After a decade of absence, Skunk Anansie is back with their long-awaited, fourth studio album.
Although Skunk’s popularity developed mainly in the UK compared to the US, the band has maintained a loyal fan base over the years through their non-merciful mixture of hard rock and pop ballads, portrayed within political, societal and heartbroken-driven jams like “Selling Jesus,” “Charity,” “Weak,” and the mesmerizing “Secretly.”
In Wonderlustre, all original members are back, packing a full punch of tight ballads and personal rock anthems which, although more mature and refined, certainly grow on you.
Probably the strongest track on the album is the opener, “God Loves Only You,” proving that the band doesn’t need to waste any time showing listeners what this album is about. “My Ugly Boy” portrays just how powerful Skin was, and still is, as a front woman. “It Doesn’t Matter” is a funk, guitar-driven track that’s refreshingly dance-worthy, although certainly a surprise among the majority of the songs present.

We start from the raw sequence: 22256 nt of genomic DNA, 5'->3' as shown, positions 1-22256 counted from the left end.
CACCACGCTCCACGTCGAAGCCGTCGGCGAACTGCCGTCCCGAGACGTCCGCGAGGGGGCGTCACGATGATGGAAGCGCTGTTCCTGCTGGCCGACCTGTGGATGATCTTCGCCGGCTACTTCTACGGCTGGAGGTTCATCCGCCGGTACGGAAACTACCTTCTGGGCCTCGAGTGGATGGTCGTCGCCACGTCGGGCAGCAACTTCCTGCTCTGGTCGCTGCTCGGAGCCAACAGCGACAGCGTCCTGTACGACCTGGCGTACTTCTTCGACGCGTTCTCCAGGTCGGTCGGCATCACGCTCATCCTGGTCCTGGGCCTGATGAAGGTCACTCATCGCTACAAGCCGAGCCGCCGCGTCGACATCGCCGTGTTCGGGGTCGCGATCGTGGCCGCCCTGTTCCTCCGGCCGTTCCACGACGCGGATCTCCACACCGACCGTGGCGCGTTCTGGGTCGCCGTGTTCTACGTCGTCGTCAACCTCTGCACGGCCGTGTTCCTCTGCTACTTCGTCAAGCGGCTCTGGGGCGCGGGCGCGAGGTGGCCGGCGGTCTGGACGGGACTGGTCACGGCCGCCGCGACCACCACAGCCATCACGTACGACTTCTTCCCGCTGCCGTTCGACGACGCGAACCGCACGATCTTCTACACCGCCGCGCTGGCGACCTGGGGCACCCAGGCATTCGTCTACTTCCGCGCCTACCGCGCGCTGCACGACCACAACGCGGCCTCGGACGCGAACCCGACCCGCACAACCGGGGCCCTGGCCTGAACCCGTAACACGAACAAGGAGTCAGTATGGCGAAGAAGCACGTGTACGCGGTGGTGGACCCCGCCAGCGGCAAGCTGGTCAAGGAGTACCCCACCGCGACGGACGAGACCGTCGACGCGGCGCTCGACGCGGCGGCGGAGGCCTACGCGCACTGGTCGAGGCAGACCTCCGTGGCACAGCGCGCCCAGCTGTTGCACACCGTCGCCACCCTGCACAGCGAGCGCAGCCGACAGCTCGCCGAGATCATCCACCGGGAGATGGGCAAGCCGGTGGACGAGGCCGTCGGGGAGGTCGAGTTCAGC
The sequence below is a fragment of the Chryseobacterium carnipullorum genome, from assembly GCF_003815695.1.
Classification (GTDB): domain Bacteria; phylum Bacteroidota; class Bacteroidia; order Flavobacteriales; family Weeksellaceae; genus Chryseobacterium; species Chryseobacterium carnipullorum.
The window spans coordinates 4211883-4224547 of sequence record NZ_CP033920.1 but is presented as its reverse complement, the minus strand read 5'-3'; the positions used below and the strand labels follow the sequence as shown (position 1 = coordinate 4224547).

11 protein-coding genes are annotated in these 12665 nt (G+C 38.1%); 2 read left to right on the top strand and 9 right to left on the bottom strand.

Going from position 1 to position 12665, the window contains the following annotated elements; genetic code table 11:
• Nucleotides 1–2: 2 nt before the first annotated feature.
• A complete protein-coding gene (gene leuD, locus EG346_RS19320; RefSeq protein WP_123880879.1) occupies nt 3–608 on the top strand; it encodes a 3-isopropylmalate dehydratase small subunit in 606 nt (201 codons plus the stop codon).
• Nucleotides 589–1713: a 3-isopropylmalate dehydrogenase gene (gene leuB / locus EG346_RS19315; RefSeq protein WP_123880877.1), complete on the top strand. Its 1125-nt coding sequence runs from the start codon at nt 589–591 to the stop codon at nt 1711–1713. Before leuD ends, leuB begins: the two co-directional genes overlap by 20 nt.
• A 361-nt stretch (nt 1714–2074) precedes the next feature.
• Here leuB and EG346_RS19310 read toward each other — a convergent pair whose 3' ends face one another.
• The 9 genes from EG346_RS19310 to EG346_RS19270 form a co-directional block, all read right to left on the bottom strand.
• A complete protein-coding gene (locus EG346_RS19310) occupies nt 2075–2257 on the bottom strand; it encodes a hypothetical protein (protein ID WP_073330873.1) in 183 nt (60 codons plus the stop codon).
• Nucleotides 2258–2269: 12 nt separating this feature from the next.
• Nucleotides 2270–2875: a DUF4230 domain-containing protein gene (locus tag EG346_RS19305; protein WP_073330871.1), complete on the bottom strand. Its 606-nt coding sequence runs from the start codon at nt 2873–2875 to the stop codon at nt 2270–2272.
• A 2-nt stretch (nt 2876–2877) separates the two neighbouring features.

My only wish would’ve been to hear more of Ace’s gut-wrenching riffs, although to be fair, Skin’s vocals are still as commanding an emotional as ever.
Overall, Wonderlustre seems to lack a certain luster on first listen, perhaps because this is a personal record, and the lyrical content is missing that ferocious yet masochistic quality we’ve come to love in previous records.
Still, this album remains confidently stimulating, and defeats the majority of first, second and third time releases of any band in the past few years.